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The insurrection

Who had the brilliant idea that the best way to reverse the legitimate results of the U.S. presidential election was a violent invasion of the Capitol?
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Co-anchor of Univision's evening news, host of Al Punto and Real America (Facebook Watch)
2021-01-08T14:50:02-05:00
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Shortly after 1:00 p.m. on January 6, hundreds of pro-Trump protesters broke through barriers set up along the perimeter of the Capitol where they attacked officers in riot gear. Crédito: Julio Cortez / AP

It was one of the biggest and most dangerous attacks on U.S. democracy in modern history.

“Why in God’s name would someone think attacking law enforcement and occupying the United States Capitol is the best way to show that you’re right?” Oklahoma Republican Sen. James Lankford said after the violent riots by supporters of President Trump in the home of the two chambers of Congress in Washington. In other words, who had the brilliant idea that the best way to reverse the legitimate results of the U.S. presidential election was a violent invasion of the Capitol?

Words have consequences. Specially when they are spoken by a president who is angry, vengeful and ill informed. It all started Wednesday at noon, when President Trump spoke to tens of thousands of supporters in front of the White House. In a speech full of lies – he falsely insisted that he won the election and that there was massive fraud – Trump told his supporters to “walk down to the Capitol ... because you will never take back our country with weakness.”

And they marched.

In an inexplicable failure of security and preparation, the Capitol Police was quickly overrun by a mob – hundreds of people, most of them young white males – that swarmed up the staircases and, facing little resistance, smashed doors and windows to enter the corridors and halls of the Capitol.

The protesters, some of them waving Trump flags and red Make America Great Again caps, broke into the Senate Chamber. One of them went into the office of Nancy Pelosi, sat on a chair and put a foot up on the desk of the Speaker of the House. Five armed men, members of a Congressional security team, meanwhile blocked an entrance to the House Chamber with wooden furniture and pointed their pistols at extremists on the other side.

All of that happened in a democracy that is more than 200 years old.

Outside, the protesters insulted and attacked the news media. During our live reporting for Univision with Ilia Calderon, I saw Trump sympathizers harass and badger our reporters Claudia Uceda and Edwin Pitti and their camera crews. They also stole part of the equipment of Edwin and his camera crew. Just for reporting what was happening. Those attacks were the result of the false presidential message that the news media is the “enemy of the people.”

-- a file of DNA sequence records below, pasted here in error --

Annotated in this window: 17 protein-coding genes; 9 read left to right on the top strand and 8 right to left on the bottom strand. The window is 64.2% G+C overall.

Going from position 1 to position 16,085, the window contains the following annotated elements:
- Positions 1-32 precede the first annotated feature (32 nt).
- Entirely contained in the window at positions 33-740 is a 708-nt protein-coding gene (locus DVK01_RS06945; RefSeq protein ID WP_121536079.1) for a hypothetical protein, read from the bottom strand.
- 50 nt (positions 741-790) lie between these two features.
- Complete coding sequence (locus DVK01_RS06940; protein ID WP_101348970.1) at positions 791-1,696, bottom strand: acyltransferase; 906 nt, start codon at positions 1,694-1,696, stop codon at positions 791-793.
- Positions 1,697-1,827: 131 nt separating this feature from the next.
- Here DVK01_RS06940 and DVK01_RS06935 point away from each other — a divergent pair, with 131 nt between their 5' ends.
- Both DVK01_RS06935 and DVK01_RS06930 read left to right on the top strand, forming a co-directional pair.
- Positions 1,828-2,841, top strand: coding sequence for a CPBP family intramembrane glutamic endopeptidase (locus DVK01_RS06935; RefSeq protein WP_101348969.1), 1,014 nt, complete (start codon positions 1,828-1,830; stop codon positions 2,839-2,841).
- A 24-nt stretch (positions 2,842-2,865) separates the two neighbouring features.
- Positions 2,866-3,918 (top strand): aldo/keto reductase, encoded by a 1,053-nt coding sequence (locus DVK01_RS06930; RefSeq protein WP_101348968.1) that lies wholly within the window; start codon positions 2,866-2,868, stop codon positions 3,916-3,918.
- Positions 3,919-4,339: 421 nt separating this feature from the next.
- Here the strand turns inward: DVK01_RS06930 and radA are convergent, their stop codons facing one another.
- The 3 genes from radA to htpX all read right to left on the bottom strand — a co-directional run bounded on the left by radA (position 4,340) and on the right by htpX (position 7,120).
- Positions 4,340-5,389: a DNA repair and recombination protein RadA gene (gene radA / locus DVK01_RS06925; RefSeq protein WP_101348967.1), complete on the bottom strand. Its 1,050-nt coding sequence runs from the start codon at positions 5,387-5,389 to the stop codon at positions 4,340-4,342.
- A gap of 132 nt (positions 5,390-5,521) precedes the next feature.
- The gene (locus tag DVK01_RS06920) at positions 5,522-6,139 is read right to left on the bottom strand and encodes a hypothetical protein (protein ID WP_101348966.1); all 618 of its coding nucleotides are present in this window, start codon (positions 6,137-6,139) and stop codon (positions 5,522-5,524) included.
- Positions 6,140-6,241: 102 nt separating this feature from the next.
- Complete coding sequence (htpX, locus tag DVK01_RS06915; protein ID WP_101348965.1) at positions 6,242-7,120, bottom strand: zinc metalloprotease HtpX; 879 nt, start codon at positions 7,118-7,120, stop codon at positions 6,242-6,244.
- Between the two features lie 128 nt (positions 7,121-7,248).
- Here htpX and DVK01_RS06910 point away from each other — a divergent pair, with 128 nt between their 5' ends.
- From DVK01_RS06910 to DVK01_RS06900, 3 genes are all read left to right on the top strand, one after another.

Vice President Mike Pence, who also serves as president of the Senate, was rushed out of the Capitol by his security detail while Congress members were taken to a secure undisclosed location within the building. For nearly three hours, the Capitol was controlled by violent extremists.

But Trump did not apologize for inciting the violence. On the contrary. He said the violent extremists were “patriots.” “These are the things and events that happen when a sacred landslide election victory is so unceremoniously & viciously stripped away from great patriots,” Trump wrote before asking them to “go home with love & peace. Remember this day forever!”

Yes, we will all remember it as the day of insurrection.

The New York Times headline read, TRUMP INCITES MOB. Five people died during the clashes in the Capitol.

The United States, with Trump as president, has lost the moral authority to criticize dictatorships and other countries that violate the democratic system. How can dozens of Republican members of Congress dare criticize a tyranny when at home they supported, unsuccessfully, the antidemocratic idea of erasing millions of votes cast in Arizona, Pennsylvania and Georgia?

Words once linked to authoritarian regimes – coup attempt, insurrection, invasion of congress, curfew, incitement to violence, refusing to recognize the results of an election – now fit perfectly into the last days of the Trump presidency.

The president has lost all credibility, and even his social media accounts. Because of his lies and the dangers his messages represent for democracy. Twitter temporarily blocked Trump's account, with more than 88 million followers. Facebook and Instagram suspended him indefinitely – at least two weeks, until Joe Biden's inauguration on Jan. 20. “We believe the risks of allowing the President to continue to use our service during this period are simply too great,” wrote Facebook chief Mark Zuckerberg.

Trump has not more tricks left. For now. But he could reappear in 2024. His movement lives, backed by more than 74 million voters. There's Trumpism without Trump. His legacy is racist and anti-democratic.

The lesson, meanwhile, is very clear: No democracy – none! – is guaranteed. All the warning signals with Trump were there, starting when he branded Mexican immigrants as “rapists” and refused to condemn white supremacists, and now as he refuses to accept the results of the presidential elections. But many did not pay attention, for different reasons. And that was a grave mistake.

Next time, if there is one, we cannot remain silent. Democracies must be protected, word by word. And quickly.

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